China Denies Testing Nuclear-Capable Hypersonic Missile, Says It Was Space Vehicle Trial
09:23 GMT 18.10.2021 (Updated: 11:07 GMT 18.10.2021)
© PLA DailyChinese missile testing
© PLA Daily
The Financial Times earlier reported that the test of the alleged hypersonic glider vehicle by China this summer "caught the US government by surprise" as it purportedly demonstrated the great progress achieved by Beijing in this area.
China did not carry out a test of hypersonic weapons, but instead carried out a trial of a spacecraft, Chinese Foreign Ministry spokesman Zhao Lijian has stated. Zhao Lijian added that it was a "routine test" for reusable space rocket technology.
The American company SpaceX successfully tested similar technology with the goal of reducing the costs of space travel and of sending cargo into orbit. According to the Chinese Foreign Ministry spokesman, Beijing also hopes that the technology tested this summer will "provide a cheap and convenient method for humans to peacefully travel to and from space".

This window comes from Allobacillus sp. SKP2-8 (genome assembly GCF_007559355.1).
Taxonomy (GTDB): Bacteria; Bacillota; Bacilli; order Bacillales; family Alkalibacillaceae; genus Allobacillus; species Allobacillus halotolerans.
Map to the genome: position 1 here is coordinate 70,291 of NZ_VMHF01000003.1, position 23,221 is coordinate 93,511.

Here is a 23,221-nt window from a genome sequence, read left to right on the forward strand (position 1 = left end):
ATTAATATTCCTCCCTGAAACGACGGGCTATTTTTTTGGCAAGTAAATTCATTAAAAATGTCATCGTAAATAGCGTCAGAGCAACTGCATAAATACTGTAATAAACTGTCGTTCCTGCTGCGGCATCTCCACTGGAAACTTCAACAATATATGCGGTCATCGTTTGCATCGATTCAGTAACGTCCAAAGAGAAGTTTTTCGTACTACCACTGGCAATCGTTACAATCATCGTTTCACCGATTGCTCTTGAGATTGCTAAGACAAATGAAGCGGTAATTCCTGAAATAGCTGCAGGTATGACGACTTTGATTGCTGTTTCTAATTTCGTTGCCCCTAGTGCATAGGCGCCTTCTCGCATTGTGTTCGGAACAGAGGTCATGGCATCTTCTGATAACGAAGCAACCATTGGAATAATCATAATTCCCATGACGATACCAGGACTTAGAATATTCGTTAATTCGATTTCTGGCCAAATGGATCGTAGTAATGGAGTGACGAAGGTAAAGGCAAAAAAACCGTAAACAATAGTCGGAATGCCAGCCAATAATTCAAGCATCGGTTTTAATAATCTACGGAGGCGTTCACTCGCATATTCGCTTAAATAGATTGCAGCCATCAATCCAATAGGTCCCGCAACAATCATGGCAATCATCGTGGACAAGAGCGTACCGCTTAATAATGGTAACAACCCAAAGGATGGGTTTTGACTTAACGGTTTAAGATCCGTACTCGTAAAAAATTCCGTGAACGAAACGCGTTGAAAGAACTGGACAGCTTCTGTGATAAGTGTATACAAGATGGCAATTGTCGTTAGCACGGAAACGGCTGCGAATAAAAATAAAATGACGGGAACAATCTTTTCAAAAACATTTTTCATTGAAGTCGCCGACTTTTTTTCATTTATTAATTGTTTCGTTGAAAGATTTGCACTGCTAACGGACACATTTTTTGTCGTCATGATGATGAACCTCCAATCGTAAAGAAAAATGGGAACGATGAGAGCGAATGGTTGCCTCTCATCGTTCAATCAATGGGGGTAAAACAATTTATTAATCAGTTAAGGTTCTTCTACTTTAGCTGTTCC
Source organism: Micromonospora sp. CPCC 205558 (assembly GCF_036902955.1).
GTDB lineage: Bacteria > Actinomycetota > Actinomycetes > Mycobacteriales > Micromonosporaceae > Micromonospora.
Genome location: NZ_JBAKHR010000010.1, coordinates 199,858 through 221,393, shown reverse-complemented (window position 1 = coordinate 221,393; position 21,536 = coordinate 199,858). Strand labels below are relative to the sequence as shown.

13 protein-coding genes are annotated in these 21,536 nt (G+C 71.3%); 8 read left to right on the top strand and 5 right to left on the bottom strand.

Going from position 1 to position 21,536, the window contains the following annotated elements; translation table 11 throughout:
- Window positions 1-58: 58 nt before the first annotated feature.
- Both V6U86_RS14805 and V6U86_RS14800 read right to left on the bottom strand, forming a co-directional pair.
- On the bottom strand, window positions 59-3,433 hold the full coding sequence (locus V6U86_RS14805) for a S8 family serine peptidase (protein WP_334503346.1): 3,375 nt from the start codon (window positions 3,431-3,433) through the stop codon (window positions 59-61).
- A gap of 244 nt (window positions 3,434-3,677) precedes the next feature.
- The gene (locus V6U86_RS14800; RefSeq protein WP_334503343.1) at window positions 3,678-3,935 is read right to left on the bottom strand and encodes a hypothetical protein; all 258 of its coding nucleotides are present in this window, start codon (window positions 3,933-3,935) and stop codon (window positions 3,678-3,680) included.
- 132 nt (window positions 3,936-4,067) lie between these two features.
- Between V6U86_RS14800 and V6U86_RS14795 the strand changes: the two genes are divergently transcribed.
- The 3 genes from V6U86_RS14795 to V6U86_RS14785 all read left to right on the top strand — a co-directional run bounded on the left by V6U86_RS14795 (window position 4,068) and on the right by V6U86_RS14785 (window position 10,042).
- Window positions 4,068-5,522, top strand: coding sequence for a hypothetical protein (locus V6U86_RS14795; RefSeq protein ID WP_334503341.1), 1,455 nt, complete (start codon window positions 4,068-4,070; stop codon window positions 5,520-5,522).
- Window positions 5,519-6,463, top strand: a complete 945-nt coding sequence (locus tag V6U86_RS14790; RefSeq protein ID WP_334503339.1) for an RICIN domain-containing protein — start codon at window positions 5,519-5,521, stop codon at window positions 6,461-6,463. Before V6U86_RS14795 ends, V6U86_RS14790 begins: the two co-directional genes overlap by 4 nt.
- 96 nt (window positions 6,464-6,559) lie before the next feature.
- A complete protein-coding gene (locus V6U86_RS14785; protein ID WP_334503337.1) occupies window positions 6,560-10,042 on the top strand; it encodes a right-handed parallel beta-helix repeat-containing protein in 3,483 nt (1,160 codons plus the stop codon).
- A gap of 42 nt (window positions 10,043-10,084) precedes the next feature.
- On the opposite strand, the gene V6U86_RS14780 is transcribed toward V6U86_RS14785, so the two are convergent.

US Reportedly 'Caught by Surprise' by Test
The newspaper, the Financial Times, reported last Saturday that the US intelligence community was "caught by surprise" by China's alleged test of a nuclear-capable hypersonic missile this summer. The missile purportedly carried a hypersonic glide vehicle that made a full circle around the globe, travelling via low Earth orbit before landing.
The FT claimed the test took place in August, but Zhao Lijian insists it actually happened in July.
The newspaper claimed that the weapon missed its designated target by about two-dozen miles, but nonetheless demonstrated the "astounding progress" that Beijing had made in developing hypersonic armaments, which are believed to be more capable of penetrating ground missile defences than regular ballistic missiles.
The Financial Times pointed at the possibility of the alleged Chinese hypersonic missile flying over the South Pole before hitting US territory. Washington has purportedly concentrated its radar and air defence capabilities on its northern borders expecting a potential missile strike to come from the direction of the North Pole.
16 September 2021, 18:57 GMT
The US first started testing hypersonic missile technologies at the end of the 20th century, but abandoned them after seeing poor results. It has revived research into this technology in recent years in light of the progress made in the field by Russian and Chinese defence industries. The two countries have boasted developing working prototypes of hypersonic armaments, with Russia reporting about the start of deployments in its armed forces. In addition, North Korea also reported testing its first hypersonic missile on 30 September.